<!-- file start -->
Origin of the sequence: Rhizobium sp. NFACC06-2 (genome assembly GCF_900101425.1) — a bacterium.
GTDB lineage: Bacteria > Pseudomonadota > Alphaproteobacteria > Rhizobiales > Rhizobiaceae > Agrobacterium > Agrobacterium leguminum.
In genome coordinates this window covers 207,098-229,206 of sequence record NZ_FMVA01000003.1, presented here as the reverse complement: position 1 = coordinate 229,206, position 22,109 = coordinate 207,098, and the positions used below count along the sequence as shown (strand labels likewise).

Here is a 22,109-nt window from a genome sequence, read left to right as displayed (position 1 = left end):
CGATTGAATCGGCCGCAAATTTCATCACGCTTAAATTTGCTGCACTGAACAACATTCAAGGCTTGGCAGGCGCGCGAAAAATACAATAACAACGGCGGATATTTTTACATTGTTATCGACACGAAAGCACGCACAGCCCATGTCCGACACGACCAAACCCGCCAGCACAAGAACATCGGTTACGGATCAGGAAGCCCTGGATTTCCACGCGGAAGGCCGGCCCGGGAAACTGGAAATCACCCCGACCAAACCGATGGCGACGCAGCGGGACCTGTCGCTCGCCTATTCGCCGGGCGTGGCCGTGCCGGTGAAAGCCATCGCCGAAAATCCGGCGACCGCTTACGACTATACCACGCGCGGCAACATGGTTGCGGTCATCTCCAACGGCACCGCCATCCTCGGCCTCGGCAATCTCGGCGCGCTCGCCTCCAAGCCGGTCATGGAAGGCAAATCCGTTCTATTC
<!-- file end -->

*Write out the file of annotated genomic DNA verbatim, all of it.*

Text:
Origin of the sequence: Rhizobium sp. NFACC06-2 (genome assembly GCF_900101425.1) — a bacterium.
GTDB lineage: Bacteria > Pseudomonadota > Alphaproteobacteria > Rhizobiales > Rhizobiaceae > Agrobacterium > Agrobacterium leguminum.
In genome coordinates this window covers 207,098-229,206 of sequence record NZ_FMVA01000003.1, presented here as the reverse complement: position 1 = coordinate 229,206, position 22,109 = coordinate 207,098, and the positions used below count along the sequence as shown (strand labels likewise).

Here is a 22,109-nt window from a genome sequence, read left to right as displayed (position 1 = left end):
CGATTGAATCGGCCGCAAATTTCATCACGCTTAAATTTGCTGCACTGAACAACATTCAAGGCTTGGCAGGCGCGCGAAAAATACAATAACAACGGCGGATATTTTTACATTGTTATCGACACGAAAGCACGCACAGCCCATGTCCGACACGACCAAACCCGCCAGCACAAGAACATCGGTTACGGATCAGGAAGCCCTGGATTTCCACGCGGAAGGCCGGCCCGGGAAACTGGAAATCACCCCGACCAAACCGATGGCGACGCAGCGGGACCTGTCGCTCGCCTATTCGCCGGGCGTGGCCGTGCCGGTGAAAGCCATCGCCGAAAATCCGGCGACCGCTTACGACTATACCACGCGCGGCAACATGGTTGCGGTCATCTCCAACGGCACCGCCATCCTCGGCCTCGGCAATCTCGGCGCGCTCGCCTCCAAGCCGGTCATGGAAGGCAAATCCGTTCTATTC